AirVPN performs an open source client under the GPL license for Windows, Mac OS X and Linux. After you log in to the app, you are given the choice to connect to a recommended random server in the overview tab or select one from the Servers tab at the top of the application. There is a Countries tab as well, where you can white list or blacklist certain countries.


Most are from Europe, a few from Asia, and of course North America U.S. and Canada. Now, AirVPN does not seem to have servers in the Middle East, Central or South America. This can be useful, for instance, if you never want to randomly connect to a server in some of those countries.

There’s also a Speed tab, where you can see a real time graph of how much bandwidth you are getting at any given time, a Stats tab and a Logs tab, which shows what kind of actions AirVPN is taking in your PC.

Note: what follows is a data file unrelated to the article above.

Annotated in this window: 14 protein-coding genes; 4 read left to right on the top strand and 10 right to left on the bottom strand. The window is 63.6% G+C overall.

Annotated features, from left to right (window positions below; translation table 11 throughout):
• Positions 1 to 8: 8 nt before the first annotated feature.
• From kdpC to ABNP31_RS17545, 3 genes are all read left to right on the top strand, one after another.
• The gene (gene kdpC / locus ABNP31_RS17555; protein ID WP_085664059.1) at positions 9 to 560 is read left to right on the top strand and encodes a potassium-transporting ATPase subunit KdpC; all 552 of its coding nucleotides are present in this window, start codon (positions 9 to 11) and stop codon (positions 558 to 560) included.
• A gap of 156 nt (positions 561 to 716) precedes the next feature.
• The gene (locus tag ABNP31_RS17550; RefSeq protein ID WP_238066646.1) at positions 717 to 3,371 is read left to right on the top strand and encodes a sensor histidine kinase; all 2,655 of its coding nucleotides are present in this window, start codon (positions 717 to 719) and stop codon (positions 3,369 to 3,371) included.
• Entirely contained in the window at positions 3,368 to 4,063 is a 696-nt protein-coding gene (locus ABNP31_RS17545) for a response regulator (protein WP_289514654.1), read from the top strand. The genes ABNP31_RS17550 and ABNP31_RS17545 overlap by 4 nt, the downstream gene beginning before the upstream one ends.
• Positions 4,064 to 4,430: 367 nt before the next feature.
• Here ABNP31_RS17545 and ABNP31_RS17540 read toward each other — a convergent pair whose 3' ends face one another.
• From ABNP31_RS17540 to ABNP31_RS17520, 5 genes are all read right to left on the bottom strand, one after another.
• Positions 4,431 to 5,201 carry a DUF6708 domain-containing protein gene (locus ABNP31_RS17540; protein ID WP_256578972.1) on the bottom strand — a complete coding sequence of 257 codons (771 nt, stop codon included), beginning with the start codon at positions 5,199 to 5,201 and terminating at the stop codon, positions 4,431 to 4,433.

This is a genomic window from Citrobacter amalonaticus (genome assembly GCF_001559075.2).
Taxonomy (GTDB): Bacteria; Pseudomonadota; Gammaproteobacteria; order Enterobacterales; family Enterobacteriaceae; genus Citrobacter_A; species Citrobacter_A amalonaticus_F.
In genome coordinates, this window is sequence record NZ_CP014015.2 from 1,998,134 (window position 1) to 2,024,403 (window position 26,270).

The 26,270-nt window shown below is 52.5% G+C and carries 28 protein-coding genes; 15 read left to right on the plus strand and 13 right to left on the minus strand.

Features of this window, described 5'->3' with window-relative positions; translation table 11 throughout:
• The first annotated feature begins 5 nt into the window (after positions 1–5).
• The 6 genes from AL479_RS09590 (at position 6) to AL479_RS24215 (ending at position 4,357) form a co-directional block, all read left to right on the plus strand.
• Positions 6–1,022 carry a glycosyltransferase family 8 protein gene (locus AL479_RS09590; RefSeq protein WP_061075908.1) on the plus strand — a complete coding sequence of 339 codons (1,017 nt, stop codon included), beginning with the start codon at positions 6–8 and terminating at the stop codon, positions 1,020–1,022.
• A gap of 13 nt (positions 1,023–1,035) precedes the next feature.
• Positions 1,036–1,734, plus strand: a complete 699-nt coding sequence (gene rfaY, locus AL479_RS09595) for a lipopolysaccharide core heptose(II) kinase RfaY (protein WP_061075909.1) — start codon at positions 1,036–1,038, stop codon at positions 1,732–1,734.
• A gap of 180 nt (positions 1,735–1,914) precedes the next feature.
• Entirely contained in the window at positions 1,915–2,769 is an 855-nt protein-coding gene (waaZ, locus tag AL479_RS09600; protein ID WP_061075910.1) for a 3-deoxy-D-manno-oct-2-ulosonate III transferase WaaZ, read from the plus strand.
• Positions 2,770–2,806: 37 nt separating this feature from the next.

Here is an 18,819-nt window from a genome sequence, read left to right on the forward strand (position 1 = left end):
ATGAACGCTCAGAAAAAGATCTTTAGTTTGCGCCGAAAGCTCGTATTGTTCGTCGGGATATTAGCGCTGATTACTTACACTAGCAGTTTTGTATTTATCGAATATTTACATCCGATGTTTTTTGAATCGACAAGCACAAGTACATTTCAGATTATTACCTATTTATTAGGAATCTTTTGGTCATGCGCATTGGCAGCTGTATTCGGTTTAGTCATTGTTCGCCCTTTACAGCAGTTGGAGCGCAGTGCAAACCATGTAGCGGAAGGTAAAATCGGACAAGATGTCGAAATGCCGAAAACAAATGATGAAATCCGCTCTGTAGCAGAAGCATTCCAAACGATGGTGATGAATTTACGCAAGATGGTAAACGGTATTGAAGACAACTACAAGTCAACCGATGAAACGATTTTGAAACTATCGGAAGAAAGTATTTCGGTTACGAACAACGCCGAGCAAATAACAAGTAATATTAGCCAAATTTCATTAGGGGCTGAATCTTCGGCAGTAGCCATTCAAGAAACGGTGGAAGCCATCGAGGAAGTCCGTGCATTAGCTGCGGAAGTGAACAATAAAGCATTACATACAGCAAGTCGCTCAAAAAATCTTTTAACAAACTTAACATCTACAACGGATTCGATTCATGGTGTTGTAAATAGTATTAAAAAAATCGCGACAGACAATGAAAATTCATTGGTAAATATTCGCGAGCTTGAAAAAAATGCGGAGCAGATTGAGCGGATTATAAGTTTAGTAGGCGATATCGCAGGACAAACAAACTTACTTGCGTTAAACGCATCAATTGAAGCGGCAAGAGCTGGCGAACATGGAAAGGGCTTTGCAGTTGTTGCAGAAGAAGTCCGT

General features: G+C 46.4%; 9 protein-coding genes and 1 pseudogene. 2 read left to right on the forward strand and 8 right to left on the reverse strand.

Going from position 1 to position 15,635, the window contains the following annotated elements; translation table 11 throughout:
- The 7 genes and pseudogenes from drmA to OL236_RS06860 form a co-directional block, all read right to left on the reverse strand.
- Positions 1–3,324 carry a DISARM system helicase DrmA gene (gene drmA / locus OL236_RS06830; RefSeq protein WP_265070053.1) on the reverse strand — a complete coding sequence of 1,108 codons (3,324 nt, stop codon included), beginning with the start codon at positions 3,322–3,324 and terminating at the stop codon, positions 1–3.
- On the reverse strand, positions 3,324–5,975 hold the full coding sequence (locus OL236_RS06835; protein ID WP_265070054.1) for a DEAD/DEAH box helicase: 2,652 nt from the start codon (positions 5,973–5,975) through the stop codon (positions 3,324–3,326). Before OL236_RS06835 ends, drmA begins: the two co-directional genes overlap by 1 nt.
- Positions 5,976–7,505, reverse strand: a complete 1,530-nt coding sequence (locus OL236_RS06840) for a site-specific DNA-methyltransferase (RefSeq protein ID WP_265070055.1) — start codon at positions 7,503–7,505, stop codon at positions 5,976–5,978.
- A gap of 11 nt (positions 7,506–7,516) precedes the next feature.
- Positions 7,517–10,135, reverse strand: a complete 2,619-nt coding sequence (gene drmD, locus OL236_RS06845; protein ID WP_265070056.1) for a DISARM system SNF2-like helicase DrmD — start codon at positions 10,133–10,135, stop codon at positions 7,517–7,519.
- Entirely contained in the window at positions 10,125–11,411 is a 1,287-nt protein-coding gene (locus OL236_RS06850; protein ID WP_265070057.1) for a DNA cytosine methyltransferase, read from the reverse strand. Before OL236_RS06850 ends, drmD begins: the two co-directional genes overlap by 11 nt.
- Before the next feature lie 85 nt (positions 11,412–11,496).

In the top-left corner, when you click on the AirVPN name, you also get a menu with links that seem to open only in Internet Explorer, as well as a Preferences option, where you can further customize your connection settings.

The company has been using 2048-bit DH primes since its birth in 2010. Then it switched to 4096 bit primes in 2014. It also did not use the same default primes millions of other sites and services used, which made them most vulnerable to LogJam.

AirVPN’s website gets an A+ on Qualys’ SSL Labs test, which once again shows the company’s commitment to using best-in-class cryptographic protocols. Users would probably be less likely to trust a VPN service that does not even use HTTPS for its website, for example, which is why care for such things matters.

AirVPN looks like a solid VPN service, particularly if what you care most about is security and privacy. The latency between U.S. and Europe is not that great, so you probably should not game competitively over the VPN service, but for browsing the Web or watching streaming video, it should work quite well.